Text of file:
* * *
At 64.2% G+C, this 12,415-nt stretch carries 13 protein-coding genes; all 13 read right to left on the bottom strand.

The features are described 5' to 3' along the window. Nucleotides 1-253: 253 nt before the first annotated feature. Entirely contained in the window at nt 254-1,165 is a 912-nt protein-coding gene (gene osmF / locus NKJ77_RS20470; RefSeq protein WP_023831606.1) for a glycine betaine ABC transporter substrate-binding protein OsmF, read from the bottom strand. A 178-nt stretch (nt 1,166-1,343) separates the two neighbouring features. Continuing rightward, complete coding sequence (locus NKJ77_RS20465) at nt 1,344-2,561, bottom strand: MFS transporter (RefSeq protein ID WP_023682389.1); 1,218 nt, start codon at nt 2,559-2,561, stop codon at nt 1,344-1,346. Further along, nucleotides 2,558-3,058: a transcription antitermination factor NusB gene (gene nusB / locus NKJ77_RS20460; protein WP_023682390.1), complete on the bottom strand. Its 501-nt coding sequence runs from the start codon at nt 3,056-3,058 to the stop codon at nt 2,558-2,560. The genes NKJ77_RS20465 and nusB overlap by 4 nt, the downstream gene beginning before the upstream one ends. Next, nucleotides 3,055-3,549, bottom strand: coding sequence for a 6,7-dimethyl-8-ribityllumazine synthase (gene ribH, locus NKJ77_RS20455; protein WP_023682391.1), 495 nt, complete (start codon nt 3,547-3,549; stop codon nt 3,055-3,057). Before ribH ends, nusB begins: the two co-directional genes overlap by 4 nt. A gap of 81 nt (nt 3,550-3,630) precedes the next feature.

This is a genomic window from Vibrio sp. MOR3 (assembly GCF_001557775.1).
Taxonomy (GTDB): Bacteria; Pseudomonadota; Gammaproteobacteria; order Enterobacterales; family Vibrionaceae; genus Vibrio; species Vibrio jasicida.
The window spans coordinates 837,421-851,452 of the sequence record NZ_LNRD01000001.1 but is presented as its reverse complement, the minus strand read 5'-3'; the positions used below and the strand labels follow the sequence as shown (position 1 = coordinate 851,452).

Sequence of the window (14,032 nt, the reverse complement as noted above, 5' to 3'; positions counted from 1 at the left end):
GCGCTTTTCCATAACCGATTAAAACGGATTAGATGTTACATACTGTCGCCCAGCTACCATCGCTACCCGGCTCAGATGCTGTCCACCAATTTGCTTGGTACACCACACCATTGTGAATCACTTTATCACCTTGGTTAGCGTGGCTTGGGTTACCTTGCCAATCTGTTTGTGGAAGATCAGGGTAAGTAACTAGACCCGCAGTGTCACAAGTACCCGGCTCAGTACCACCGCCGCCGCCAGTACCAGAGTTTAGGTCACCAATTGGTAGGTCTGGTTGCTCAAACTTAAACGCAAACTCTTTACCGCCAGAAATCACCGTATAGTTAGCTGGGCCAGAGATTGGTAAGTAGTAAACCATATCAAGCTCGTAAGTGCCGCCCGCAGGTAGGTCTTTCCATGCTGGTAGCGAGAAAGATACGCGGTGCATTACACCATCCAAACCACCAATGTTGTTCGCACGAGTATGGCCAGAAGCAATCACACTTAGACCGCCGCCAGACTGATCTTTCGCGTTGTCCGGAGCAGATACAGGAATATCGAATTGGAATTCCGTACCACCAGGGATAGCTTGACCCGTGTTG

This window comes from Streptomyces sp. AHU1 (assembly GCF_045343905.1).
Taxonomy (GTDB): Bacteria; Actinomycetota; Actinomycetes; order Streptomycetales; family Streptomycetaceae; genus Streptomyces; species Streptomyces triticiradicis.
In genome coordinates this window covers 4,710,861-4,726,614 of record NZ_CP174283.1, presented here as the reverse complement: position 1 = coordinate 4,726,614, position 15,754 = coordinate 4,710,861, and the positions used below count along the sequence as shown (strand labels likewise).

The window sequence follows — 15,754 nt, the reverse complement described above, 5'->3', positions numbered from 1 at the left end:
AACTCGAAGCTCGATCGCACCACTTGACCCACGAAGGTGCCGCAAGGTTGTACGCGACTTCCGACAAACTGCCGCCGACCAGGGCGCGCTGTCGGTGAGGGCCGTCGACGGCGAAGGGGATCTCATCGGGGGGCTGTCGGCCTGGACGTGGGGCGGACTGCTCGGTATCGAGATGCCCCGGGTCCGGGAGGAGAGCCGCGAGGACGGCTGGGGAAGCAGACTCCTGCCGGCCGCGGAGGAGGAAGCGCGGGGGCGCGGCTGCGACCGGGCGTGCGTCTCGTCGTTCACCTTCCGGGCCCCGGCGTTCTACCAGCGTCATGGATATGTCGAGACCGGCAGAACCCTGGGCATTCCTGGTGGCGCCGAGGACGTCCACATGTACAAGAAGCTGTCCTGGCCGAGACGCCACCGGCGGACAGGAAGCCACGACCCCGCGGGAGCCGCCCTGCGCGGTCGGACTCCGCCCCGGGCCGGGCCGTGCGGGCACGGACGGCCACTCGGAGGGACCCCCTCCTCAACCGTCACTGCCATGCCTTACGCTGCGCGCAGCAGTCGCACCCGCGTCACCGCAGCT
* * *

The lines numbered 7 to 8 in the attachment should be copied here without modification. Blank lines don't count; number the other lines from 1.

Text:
GCGCTTTTCCATAACCGATTAAAACGGATTAGATGTTACATACTGTCGCCCAGCTACCATCGCTACCCGGCTCAGATGCTGTCCACCAATTTGCTTGGTACACCACACCATTGTGAATCACTTTATCACCTTGGTTAGCGTGGCTTGGGTTACCTTGCCAATCTGTTTGTGGAAGATCAGGGTAAGTAACTAGACCCGCAGTGTCACAAGTACCCGGCTCAGTACCACCGCCGCCGCCAGTACCAGAGTTTAGGTCACCAATTGGTAGGTCTGGTTGCTCAAACTTAAACGCAAACTCTTTACCGCCAGAAATCACCGTATAGTTAGCTGGGCCAGAGATTGGTAAGTAGTAAACCATATCAAGCTCGTAAGTGCCGCCCGCAGGTAGGTCTTTCCATGCTGGTAGCGAGAAAGATACGCGGTGCATTACACCATCCAAACCACCAATGTTGTTCGCACGAGTATGGCCAGAAGCAATCACACTTAGACCGCCGCCAGACTGATCTTTCGCGTTGTCCGGAGCAGATACAGGAATATCGAATTGGAATTCCGTACCACCAGGGATAGCTTGACCCGTGTTG

This window comes from Streptomyces sp. AHU1 (assembly GCF_045343905.1).